But back to the poetry of the recipes. Here’s the recipe for Beef au Gratin, 53 out of 99 recipes:

Rub the bottom of a pie dish with a little butter, or better yet with the fat from a fowl, and dust over with chippings of bread crusts. Cut the beef in thin slices, and arrange in circular fashion on the dish; put on the top a piece of butter or fat, parsley chopped very fine, salt, pepper, and a teasponfull of bouillon. Put it for a quarter of an hour in the stove and serve hot.

There’s no story behind the dish, no food writer trying to sell you on their brand. Just a simple recipe. Maybe it’s not a recipe I’d actually want to try, but you can read it and get the gist, and you can see yourself as someone who doesn’t have to x out ads on your iPad when you’re trying to look up a recipe.

Each recipe is juxtaposed with an image, usually bovine in theme. A cow being hoisted. A cow being beaten. A human plunging an arm into a cow’s ass. Jesus on the cross. But thankfully I’m not an art critic.

Is anyone going to buy this book? Not really. Is anyone going to read it? Probably not all the way through. Does any of that fucking matter?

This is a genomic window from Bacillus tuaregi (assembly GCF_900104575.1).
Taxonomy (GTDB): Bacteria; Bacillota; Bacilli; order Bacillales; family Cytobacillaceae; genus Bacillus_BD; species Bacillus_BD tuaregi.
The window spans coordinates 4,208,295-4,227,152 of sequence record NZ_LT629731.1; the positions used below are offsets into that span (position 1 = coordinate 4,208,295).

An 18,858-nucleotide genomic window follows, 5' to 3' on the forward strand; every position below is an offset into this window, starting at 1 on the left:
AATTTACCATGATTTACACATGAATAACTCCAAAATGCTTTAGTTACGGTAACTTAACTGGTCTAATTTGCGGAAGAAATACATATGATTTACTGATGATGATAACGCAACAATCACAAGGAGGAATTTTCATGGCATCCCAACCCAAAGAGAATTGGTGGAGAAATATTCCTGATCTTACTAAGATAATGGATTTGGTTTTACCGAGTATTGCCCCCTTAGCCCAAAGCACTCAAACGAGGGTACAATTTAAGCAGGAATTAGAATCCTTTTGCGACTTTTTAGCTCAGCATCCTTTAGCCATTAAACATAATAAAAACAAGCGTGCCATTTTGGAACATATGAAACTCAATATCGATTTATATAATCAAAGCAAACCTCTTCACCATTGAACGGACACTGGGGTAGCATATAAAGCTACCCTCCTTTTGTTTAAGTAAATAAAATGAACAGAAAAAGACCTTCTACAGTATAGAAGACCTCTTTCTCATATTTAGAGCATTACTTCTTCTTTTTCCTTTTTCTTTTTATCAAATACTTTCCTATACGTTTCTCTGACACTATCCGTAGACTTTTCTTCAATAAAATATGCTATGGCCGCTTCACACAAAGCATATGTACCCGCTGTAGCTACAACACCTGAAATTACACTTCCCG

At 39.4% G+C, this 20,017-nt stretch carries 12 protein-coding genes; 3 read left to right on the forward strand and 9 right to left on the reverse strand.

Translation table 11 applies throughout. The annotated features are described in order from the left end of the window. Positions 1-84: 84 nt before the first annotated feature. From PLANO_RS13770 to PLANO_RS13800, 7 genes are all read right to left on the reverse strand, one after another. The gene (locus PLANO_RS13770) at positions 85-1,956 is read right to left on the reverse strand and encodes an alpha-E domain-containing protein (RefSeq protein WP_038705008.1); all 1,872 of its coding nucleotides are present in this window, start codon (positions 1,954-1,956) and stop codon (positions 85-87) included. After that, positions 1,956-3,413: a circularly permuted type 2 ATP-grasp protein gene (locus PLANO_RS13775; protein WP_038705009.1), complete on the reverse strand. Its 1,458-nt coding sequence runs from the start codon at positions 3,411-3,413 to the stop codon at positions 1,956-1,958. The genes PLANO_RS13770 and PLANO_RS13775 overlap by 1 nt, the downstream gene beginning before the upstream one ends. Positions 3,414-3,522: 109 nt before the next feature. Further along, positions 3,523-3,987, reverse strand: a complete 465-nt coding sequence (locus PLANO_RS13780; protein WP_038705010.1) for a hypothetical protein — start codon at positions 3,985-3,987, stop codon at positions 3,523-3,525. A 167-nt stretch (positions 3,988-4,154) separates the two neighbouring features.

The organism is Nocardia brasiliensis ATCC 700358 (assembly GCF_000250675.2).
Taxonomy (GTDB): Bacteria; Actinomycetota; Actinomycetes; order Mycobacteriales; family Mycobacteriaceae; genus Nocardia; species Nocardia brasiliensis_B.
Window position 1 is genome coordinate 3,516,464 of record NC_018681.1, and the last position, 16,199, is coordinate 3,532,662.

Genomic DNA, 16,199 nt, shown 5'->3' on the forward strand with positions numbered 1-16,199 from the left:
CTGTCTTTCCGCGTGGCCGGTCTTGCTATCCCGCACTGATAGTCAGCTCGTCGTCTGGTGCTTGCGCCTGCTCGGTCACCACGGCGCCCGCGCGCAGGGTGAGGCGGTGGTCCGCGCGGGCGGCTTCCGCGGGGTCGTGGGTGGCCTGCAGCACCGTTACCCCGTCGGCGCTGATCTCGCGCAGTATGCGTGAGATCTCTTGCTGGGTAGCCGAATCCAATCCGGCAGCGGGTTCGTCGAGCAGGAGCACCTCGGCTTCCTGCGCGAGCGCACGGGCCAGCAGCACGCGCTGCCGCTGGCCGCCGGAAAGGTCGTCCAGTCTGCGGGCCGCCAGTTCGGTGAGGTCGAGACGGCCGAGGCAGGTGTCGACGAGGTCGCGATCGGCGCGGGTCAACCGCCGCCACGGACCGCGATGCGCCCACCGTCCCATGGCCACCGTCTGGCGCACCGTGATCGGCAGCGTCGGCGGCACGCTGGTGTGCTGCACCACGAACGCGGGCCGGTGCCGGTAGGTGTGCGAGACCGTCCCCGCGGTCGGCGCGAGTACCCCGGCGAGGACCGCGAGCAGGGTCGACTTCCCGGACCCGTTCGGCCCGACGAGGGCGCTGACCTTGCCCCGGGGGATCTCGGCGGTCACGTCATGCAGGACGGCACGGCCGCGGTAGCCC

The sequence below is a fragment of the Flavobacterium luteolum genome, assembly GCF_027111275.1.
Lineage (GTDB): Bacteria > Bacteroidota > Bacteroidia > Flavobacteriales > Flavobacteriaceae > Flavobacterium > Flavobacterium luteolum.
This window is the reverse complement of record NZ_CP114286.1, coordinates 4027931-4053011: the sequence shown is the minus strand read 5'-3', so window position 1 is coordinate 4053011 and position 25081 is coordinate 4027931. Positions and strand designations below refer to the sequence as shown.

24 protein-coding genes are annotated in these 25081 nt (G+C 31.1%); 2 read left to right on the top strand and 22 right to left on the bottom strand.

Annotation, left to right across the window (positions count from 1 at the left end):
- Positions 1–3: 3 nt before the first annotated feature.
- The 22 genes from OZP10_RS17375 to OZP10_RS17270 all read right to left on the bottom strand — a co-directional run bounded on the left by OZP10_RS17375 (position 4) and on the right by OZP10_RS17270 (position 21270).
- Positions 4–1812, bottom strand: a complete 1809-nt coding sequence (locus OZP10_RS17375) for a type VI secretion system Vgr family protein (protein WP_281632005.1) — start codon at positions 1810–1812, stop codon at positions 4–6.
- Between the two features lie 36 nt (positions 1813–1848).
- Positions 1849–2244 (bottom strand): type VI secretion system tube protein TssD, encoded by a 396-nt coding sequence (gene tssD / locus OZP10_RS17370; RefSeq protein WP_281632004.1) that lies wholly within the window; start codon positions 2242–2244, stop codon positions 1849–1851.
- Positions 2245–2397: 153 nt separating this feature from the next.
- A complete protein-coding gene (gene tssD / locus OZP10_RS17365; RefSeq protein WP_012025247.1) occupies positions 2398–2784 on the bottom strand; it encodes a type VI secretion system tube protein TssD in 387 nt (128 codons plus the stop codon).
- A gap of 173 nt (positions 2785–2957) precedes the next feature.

“As an independent publisher,” writes Natalie Zeldner in a note at the beginning of the book,

I sometimes wonder why we even bother. It is unlikely that anyone will take note of the books we publish. No reviewer will discuss them. Bookstores will not stock them. The common reader, already drowning in a sea of heavily marketed titles, will never suspect that ours also exist. Our books will be excluded from the prominent “Best Of….” lists and literary awards that have become the last refuge for gaining editorial credibility and an external audience — but that to this day remain the privileged birthright of the publishing establishment and its legacy of patronage and prestige, of old money, of esoteric tradition, of economic expediency, of timeliness, of genre.

She still went and published this book. That’s what we do. Agents tell us no, so politely. Book reviewers ignore our emails. Bookstores charge us consignment fees. We keep writing. We keep publishing. We keep reading. Boiled Beef is more than a book, it’s an homage to those of us who work in the dark, whose publications exist and matter and are met, as Cow Eye Press put it on twitter, with overwhelming silence. For those of us in the independent publishing world, we don’t have publicists or marketing teams. We don’t have agents, managers, or brand strategists. All we have is each other.

Anyway Zeldner definitely said it best: “Boiled beef, indeed.”

99 Practical Methods of Utilizing Boiled Beef
Translated by A.R.
Cow Eye Press
ISBN: 978-0-9909150-9-6